Referrals? The risks of being subcontracted

Fiona Sheil was responsible for co-ordinating NCVO’s programme of seminars, training and advice work on public service commissioning and procurement. Fiona left NCVO in October 2013 but we have retained her blog posts for reference.

In a future of sub-contracting and spot-purchasing, what are the risks?

When NCVO and Clinks ran a roundtable discussion for sub-contractors of private sector service providers a few weeks ago, many different issues were aired and experience shared. Some issues were clearly felt more keenly by some organisations than others and it was clear that the size of the organisation was a significant factor in their experience. However, one issue that kept cropping up and that was shared by both small and large organisations was problems around referrals;  lack of referrals, the wrong kind of referrals, how to get them and how to get paid for them.

The issue of referrals is closely linked to that of risk and is, as one organisation said “the crunch part to any contract”. Without knowing how many referrals your organisation will get it is almost impossible to calculate the financial risk you are putting yourself under by signing a contract. In some cases the level of referrals can be written into the contract but in other situations this is not practical, such as where it is unknown who and how many users might be coming through the door.

A while ago I spoke with an organisation that provides services for newly arrived immigrants. The level of immigrants coming to their particular local council can vary hugely from one year to the next and they had therefore had to devise a contract that guaranteed them payment for a certain level of set up costs, regardless of the level of referrals, and then topped up the cost for each immigrant that actually arrived and used their service. Broken promises.

However, in many cases it would appear as if the prime contractor is unwilling to commit to a specific level of referrals in the contract, despite having a fairly good idea of the overall numbers of service users.  Another organisation I spoke to felt that their prime contractor had merely used their name as bid-candy, and the almost complete lack of referrals that followed was not a problem of a lack of service users generally, but a problem with their relationship with the prime contractor.  What had seemed like a good understanding between the prime contractor’s bid team and the sub contractor had vanished into thin air when the work moved on to the implementation stage, and the organisation was left with hardly any referrals at all.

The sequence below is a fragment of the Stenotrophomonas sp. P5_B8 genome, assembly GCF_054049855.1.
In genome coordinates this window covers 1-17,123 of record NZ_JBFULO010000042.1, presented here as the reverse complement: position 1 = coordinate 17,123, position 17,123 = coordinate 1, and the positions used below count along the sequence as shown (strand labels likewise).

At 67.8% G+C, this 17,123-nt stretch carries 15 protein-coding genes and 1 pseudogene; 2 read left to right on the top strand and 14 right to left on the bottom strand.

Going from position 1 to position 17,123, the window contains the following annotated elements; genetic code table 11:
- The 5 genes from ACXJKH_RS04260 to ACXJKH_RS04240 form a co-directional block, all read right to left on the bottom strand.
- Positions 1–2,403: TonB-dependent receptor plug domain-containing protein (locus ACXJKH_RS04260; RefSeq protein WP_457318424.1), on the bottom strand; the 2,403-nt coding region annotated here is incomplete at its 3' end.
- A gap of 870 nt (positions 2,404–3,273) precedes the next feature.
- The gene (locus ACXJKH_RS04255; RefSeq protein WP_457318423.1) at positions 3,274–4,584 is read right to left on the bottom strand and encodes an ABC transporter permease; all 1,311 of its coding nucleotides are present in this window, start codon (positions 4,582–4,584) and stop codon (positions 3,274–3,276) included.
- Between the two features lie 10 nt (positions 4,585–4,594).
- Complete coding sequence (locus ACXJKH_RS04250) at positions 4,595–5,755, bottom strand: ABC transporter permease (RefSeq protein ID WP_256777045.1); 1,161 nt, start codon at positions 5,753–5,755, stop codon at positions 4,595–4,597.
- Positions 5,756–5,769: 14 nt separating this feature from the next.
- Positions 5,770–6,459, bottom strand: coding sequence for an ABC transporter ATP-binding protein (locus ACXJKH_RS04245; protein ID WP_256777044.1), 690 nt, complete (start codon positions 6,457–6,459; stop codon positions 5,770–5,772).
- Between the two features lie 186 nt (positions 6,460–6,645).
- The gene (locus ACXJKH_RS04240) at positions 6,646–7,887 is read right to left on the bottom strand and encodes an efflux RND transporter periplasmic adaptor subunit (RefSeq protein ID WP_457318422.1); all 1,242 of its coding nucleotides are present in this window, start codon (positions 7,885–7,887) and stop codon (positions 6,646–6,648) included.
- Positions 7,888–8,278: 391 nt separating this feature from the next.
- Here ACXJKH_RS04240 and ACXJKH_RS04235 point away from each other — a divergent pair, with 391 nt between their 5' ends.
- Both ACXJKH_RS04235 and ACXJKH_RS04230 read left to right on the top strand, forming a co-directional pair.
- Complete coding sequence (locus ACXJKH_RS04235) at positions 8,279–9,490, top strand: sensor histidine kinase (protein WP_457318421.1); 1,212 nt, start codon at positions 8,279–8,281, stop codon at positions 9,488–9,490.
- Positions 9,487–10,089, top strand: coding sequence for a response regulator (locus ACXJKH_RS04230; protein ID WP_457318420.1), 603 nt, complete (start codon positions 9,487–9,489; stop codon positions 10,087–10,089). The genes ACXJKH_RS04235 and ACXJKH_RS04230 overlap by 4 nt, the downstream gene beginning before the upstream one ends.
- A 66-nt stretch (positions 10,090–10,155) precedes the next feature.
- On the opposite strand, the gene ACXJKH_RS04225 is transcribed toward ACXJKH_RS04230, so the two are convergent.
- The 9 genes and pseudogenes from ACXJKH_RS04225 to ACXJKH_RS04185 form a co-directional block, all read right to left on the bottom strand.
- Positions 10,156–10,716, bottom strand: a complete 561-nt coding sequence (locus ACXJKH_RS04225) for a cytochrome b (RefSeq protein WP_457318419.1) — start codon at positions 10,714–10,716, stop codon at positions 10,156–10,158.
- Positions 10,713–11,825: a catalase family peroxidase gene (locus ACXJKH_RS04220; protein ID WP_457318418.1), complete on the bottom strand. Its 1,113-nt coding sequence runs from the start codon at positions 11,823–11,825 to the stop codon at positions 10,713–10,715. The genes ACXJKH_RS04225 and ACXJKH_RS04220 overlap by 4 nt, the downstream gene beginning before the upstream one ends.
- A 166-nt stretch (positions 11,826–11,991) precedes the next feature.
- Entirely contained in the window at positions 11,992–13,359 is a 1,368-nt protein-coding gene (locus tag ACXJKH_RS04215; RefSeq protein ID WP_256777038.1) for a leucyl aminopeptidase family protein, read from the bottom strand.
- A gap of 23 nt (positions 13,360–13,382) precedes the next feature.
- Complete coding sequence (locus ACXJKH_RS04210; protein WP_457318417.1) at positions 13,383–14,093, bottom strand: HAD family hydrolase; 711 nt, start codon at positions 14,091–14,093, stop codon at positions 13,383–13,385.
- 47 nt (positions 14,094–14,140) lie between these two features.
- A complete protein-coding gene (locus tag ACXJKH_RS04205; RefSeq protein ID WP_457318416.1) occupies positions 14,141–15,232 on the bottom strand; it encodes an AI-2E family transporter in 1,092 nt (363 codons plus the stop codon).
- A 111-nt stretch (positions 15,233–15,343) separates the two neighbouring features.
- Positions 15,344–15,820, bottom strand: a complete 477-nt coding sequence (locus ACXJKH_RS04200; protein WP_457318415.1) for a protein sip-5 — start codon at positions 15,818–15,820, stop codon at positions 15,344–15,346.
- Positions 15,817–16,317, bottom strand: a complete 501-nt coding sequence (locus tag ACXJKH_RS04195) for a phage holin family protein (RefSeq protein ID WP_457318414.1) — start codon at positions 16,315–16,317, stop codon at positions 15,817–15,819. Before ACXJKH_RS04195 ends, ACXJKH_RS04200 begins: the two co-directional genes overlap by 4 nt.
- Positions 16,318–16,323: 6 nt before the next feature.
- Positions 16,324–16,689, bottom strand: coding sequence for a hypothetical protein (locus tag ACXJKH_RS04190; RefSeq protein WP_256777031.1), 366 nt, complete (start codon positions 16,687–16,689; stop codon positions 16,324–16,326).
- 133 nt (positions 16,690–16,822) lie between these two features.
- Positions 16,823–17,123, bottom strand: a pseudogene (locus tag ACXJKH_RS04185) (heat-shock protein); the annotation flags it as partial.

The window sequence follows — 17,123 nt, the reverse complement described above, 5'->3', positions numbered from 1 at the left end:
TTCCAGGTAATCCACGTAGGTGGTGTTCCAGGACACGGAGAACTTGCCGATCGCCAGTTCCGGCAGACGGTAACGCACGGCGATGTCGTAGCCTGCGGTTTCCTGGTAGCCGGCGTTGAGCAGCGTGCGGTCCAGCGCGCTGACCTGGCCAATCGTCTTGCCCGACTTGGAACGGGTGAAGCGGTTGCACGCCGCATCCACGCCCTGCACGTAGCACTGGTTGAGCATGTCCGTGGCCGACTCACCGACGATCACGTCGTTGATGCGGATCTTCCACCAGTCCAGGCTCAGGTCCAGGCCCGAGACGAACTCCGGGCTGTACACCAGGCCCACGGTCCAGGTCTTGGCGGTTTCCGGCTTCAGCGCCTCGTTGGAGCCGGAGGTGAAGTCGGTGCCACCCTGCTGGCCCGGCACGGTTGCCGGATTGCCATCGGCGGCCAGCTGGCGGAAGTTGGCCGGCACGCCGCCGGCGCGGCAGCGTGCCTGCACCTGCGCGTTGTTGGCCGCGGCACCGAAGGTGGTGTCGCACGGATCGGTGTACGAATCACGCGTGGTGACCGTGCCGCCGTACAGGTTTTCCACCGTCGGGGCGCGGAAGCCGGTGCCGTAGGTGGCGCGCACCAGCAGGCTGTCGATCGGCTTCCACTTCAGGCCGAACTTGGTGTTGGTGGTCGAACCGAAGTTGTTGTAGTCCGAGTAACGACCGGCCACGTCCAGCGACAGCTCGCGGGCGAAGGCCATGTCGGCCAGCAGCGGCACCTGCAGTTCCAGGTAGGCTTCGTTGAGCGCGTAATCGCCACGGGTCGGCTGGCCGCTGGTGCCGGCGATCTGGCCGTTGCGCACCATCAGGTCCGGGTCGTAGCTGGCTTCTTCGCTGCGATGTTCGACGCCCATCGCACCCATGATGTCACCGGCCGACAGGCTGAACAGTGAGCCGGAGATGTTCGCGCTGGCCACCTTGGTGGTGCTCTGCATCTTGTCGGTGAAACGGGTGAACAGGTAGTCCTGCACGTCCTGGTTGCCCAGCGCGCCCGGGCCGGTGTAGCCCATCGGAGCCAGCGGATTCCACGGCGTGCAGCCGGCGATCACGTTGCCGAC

If possible it is strongly recommended that a level of referrals, and if appropriate, what type of referrals, is agreed before the contract is signed and the work commences. Try to always get the agreement around referrals in writing, even if it is minutes from a meeting, rather than a formal contract. Some organisations will not enter a contract without a guaranteed level or referrals, and sometimes have to make the difficult decision to walk away from contracts and potential work if this can’t be ensured. Others can take the risk because they may already have the service set up and it’s therefore less of a risk. One organisation told me they had anticipated an income of around £30,000 from a contract with a prime contractor but in the end only received £500 from very few referrals. An organisation may be able to take this kind of hit once, but probably not again, and they will be wary of entering into relationships with primes that have a history of not delivering.

Long term effects If you don’t get the referrals you had planned for this could put your organisation at serious risk. You may have taken on staff and other financial commitments which you can now not honour. If you need to close a service down because of the lack of referrals from a particular contract other service users will also be affected.  This could also have a knock on effect on other funding you have and relationships with public bodies. It is therefore well worth doing everything you can to get firm commitments around referrals written in to your contract. Making a complaint

If a prime contractor breaches an agreement regarding referrals this should be brought to the funder’s attention. It may be that the Merlin Standard or the Compact can be applied to help resolve the situation. Many organisations are reluctant to make a formal complaint about a prime contractor as they feel this may jeopardise their future chances of winning work, but I would encourage anyone who has had a bad experience to contact the public body in question, or the Compact Advocacy Programme, at least for a preliminary discussion. Unless someone makes the first move, bad practice will go unchallenged and will affect more sub contractors. This will be detrimental to the whole sector and will make it even harder for voluntary organisations to play a part in service delivery.

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